Sizing up the Hawks
Calgary to meet youthful Chicago team in the first round of the NHL playoffs
Let the post-season sprint begin.
The Calgary Flames, who led the Northwest Division for most of the season, saw that lead slip away in the final weeks of the season and ended up finishing second in the Northwest and fifth in the Western Conference. And that means a date with the upstart youngsters from Chicago.
HOW TO GET PLAYOFF TICKETS
The Calgary Flames, Calgary Coop stores and participating Sport Chek stores will make at least 1,300 tickets per game available for the first round of the 2009 playoffs.
The teams met four times in the regular season with the Hawks winning all four games, one in overtime. The Flames were outscored 19-7 by the Hawks.
On top of that the Flames will face an old nemesis in Hawks goaltender Nikolai Khabibulin who improved his regular season record against the Flames to 22-5-2 this season as he was the goalie of record in three of the Hawks wins over the Flames. Couple that with the fact that the last time Khabibulin faced the Flames in the playoffs he was with Tampa Bay when the Lightning won the Stanley Cup final over Calgary in seven games.
"The bottom line is we have to find ways to score. We have to get a lot of shots and a lot of traffic in front of the net," said forward Olli Jokinen.
That the Flames were not a force down the stretch and watched as the Vancouver Canucks surged past them to the division crown this weekend is now not a concern. What's in the past is in the rear view mirror.
"When the playoffs come it's not about a (flicking) a switch. We have done a lot of good things as a team over the season. We have won games in a lot of different ways. We'll draw on things like that and think of things like that," said captain Jarome Iginla. "It's been a grind down the stretch here. Unfortunately we didn't win the division. But that's behind us now."
"At first, when you realize you are not going to win the division, you are disappointed. It's exciting. Chicago is a good match-up for us. We are looking forward to it. It's nice to know your opponent."
All that being said, the Flames need to be able to shift their offence into high gear for Chicago. "We all have to be more determined," said Iginla.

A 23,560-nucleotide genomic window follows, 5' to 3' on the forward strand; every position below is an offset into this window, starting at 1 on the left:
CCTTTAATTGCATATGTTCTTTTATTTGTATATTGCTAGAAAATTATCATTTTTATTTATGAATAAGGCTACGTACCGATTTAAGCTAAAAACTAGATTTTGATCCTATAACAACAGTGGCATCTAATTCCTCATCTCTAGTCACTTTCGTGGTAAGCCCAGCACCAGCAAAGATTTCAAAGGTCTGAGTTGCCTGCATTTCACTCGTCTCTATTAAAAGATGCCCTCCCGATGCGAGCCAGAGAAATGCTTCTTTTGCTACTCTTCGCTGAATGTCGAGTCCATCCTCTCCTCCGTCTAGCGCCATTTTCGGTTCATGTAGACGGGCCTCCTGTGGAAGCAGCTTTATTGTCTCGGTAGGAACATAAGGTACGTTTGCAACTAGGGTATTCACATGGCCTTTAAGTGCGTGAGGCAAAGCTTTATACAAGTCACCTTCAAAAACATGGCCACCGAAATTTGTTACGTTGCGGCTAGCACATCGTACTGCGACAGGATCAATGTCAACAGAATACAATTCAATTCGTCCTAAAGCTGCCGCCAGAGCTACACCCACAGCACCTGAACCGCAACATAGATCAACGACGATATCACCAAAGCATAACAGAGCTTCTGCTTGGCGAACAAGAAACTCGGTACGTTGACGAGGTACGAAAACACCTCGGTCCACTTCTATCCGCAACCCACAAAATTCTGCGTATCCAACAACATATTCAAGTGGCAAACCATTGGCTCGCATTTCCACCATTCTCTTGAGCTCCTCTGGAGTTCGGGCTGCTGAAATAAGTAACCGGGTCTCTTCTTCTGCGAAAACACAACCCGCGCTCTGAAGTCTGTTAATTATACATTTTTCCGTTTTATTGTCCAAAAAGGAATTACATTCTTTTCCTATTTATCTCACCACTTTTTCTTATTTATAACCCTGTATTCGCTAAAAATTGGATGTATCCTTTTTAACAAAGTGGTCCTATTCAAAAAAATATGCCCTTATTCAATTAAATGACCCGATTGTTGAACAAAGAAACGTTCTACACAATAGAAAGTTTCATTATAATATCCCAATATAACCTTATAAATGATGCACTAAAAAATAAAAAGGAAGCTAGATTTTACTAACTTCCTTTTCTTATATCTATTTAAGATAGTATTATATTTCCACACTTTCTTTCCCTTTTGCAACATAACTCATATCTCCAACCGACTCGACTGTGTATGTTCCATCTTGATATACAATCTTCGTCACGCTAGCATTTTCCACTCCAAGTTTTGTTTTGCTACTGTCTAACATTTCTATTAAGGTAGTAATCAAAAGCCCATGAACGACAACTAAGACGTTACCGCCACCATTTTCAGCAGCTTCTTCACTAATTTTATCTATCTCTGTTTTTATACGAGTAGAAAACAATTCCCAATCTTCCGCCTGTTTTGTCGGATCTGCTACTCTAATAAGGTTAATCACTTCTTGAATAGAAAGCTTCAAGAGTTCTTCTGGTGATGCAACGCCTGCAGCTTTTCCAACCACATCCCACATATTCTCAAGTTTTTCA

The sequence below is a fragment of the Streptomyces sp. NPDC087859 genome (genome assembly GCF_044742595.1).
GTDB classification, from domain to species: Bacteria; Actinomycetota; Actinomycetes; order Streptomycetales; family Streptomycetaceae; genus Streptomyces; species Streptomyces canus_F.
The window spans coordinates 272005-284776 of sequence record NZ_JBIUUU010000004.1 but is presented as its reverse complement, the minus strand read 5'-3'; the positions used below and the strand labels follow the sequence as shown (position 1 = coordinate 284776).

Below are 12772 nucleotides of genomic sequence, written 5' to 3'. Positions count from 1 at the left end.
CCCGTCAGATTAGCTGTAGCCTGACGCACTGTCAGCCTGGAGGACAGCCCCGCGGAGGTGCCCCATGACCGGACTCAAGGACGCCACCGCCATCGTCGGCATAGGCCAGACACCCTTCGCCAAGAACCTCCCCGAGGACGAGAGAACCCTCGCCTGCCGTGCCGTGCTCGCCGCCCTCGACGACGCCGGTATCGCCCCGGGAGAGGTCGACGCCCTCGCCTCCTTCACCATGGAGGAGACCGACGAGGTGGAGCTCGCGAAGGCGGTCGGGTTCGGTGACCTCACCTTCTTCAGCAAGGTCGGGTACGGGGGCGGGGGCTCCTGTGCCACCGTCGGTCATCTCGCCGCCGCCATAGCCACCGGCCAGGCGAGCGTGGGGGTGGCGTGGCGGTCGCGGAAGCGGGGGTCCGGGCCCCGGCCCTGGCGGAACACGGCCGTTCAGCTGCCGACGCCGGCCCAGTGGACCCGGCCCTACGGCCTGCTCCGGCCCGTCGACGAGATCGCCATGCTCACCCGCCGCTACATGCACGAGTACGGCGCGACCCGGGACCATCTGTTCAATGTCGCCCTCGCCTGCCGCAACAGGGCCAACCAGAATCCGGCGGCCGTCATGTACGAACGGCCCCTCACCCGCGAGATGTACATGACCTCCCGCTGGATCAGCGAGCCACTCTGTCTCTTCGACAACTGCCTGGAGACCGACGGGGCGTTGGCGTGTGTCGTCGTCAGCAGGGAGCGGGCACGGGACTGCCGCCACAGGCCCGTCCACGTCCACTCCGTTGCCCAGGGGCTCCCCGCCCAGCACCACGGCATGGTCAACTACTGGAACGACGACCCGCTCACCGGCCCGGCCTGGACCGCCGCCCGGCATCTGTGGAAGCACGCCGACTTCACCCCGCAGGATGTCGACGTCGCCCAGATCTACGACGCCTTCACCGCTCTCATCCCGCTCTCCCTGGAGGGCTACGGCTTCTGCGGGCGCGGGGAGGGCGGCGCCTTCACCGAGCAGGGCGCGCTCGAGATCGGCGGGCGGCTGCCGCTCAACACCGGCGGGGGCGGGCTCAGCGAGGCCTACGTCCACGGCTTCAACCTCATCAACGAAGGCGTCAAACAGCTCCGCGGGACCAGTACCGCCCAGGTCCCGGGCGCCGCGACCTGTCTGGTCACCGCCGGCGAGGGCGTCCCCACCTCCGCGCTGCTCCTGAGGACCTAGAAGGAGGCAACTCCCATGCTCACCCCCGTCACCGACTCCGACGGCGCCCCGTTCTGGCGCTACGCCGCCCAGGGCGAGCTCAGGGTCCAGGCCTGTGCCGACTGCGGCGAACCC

Of primary concern is the power play -- special teams being critical in the post season. The Flames were 0-43 in the final 10 games of the season. Against the Hawks this season they were one-for-20 with the man advantage.
The mood in the Flames room is not about doom and gloom -- although newspaper reports, internet bloggers and message boards are full of all the negatives.
"I don't think we are fragile. We have been playing with a short roster. We haven't played our best hockey. I think we know that, which is important. I think we know why and we need to correct it and be better," said Adrian Aucoin, putting a blunt spin on the Flames. "There have been a lot of excuses lately and I am not going to make any more."
The Flames played the last two games of the season with 15 skaters and two goalies, three below the roster maximum because of injuries and salary cap complications. Once the playoffs begin, the salary cap no longer applies so the Flames will ice full line-ups. There is still uncertainty regarding the return of steady defencemen Robyn Regehr and Cory Sarich as well as forward Rene Bourque. However, there are indications that some or all of those players will be ready for the Chicago series. Curtis Glencross and Dion Phaneuf remained sidelined for Saturday's Battle of Alberta with undisclosed injuries. However, team officials said had the game against Edmonton meant something int he standings, Phaneuf likely would have dressed.
"We're going to have a full line-up soon. That will be big," said forward Craig Conroy.
On the stats sheet Hawks Patrick Kane, Jonathan Toews and Martin Havlat have all had strong offensive outings this year against Calgary. They'll also need to worry about Patrick Sharp and Troy Brouwer up front as well as Brian Campbell and Duncan Keith on the back end.
On the other side of the coin, the Hawks are a young team and the Flames have far more experience, both in the NHL and the playoffs. The young guns from Chicago will, no doubt, be feeling the pressure to perform as hockey has gone through a rejuvenation in Chicago.
'It's a different season," said forward Eric Nystrom. " We've got a lot of experienced guys in this room and that goes a long way in the NHL playoffs."
The series will likely begin Thursday with the first two games in the Windy City.
The Flames know they have not played well against the Hawks this season.
"We haven't played out best hockey against them yet, either," said Aucoin, who came to the Flames in a trade from the Hawks two seasons ago.
Both the Flames and Hawks survived the marathon regular season. We'll soon see who is ready for the sprint.